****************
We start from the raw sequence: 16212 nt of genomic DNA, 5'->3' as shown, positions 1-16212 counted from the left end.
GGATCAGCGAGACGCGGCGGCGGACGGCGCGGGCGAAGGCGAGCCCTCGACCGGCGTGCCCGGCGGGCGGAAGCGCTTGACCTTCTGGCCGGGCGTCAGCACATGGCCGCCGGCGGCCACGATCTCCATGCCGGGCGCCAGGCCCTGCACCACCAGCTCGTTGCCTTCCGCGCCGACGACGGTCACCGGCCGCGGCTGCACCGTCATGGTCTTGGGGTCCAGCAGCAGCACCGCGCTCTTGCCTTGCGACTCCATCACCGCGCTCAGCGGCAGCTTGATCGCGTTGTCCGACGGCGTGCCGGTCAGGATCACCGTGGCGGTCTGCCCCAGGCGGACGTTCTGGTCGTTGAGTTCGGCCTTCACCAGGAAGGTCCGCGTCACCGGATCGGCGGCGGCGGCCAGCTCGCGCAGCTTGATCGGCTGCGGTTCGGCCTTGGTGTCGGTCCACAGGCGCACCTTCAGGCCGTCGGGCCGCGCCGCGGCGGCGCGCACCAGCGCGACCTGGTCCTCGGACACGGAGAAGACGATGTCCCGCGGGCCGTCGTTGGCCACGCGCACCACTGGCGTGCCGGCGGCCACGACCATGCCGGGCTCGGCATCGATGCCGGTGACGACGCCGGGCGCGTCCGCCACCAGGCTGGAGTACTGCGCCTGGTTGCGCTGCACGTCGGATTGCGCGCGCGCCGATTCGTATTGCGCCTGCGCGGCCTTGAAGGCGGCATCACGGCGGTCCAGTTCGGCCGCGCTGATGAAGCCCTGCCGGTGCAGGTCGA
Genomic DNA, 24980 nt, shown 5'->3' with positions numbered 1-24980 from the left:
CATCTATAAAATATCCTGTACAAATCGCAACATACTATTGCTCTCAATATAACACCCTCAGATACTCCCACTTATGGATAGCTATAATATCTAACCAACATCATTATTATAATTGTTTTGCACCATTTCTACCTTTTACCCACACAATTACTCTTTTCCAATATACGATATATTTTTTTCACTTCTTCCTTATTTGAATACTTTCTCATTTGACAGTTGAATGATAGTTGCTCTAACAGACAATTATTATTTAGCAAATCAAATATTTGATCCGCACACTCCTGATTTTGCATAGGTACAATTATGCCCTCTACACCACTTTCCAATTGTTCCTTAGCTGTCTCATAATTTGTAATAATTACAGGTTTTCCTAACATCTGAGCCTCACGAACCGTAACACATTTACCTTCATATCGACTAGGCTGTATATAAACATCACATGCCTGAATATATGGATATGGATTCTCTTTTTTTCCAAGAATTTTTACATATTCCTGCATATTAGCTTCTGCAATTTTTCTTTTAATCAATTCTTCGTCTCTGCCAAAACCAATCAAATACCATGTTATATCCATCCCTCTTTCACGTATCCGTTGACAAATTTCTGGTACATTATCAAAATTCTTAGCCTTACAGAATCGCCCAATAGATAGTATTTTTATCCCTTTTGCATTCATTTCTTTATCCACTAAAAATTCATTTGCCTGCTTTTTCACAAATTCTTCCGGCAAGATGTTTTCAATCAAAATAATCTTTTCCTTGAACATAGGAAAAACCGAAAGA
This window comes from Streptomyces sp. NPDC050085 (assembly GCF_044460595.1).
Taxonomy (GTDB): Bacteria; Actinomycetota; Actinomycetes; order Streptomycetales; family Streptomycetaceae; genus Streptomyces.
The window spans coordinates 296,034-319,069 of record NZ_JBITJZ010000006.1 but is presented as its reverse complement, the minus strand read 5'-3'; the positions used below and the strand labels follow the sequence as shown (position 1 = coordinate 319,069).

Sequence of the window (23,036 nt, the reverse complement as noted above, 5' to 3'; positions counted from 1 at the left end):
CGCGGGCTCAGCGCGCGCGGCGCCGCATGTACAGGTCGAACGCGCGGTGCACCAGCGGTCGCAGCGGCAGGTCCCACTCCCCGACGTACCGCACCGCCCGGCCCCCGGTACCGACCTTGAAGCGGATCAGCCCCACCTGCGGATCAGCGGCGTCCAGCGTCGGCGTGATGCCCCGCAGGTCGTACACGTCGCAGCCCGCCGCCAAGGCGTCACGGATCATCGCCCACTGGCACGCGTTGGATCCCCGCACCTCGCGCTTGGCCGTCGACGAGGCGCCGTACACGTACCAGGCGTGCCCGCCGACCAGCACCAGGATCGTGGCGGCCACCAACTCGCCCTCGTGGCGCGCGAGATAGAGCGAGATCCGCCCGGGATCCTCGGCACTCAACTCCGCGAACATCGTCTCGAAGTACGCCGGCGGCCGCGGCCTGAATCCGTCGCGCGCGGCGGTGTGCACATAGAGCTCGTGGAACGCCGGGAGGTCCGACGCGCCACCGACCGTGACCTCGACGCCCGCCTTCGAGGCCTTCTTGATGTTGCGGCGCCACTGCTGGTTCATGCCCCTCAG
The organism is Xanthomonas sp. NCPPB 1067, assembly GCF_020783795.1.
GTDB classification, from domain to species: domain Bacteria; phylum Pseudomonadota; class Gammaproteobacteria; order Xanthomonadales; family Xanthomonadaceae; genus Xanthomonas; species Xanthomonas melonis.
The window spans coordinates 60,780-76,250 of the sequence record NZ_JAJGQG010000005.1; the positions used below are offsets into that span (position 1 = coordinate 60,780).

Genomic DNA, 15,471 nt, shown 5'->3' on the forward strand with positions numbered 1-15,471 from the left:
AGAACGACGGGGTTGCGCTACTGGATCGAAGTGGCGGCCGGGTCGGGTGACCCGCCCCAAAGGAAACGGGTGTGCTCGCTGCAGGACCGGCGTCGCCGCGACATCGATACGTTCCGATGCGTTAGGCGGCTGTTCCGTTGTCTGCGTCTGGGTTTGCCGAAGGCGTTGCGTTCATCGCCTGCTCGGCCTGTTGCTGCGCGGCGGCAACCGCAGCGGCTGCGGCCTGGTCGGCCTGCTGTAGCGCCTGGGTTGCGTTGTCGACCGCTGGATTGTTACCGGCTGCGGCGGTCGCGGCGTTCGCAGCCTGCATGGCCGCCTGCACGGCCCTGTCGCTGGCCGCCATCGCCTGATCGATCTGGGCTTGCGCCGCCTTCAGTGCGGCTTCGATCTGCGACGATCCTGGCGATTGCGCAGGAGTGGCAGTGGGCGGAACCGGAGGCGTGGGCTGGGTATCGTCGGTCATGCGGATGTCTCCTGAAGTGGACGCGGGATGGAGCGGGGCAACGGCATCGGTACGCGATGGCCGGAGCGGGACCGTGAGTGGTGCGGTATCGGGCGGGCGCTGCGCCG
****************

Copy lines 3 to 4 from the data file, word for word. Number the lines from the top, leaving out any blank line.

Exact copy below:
Genomic DNA, 24980 nt, shown 5'->3' with positions numbered 1-24980 from the left:
CATCTATAAAATATCCTGTACAAATCGCAACATACTATTGCTCTCAATATAACACCCTCAGATACTCCCACTTATGGATAGCTATAATATCTAACCAACATCATTATTATAATTGTTTTGCACCATTTCTACCTTTTACCCACACAATTACTCTTTTCCAATATACGATATATTTTTTTCACTTCTTCCTTATTTGAATACTTTCTCATTTGACAGTTGAATGATAGTTGCTCTAACAGACAATTATTATTTAGCAAATCAAATATTTGATCCGCACACTCCTGATTTTGCATAGGTACAATTATGCCCTCTACACCACTTTCCAATTGTTCCTTAGCTGTCTCATAATTTGTAATAATTACAGGTTTTCCTAACATCTGAGCCTCACGAACCGTAACACATTTACCTTCATATCGACTAGGCTGTATATAAACATCACATGCCTGAATATATGGATATGGATTCTCTTTTTTTCCAAGAATTTTTACATATTCCTGCATATTAGCTTCTGCAATTTTTCTTTTAATCAATTCTTCGTCTCTGCCAAAACCAATCAAATACCATGTTATATCCATCCCTCTTTCACGTATCCGTTGACAAATTTCTGGTACATTATCAAAATTCTTAGCCTTACAGAATCGCCCAATAGATAGTATTTTTATCCCTTTTGCATTCATTTCTTTATCCACTAAAAATTCATTTGCCTGCTTTTTCACAAATTCTTCCGGCAAGATGTTTTCAATCAAAATAATCTTTTCCTTGAACATAGGAAAAACCGAAAGA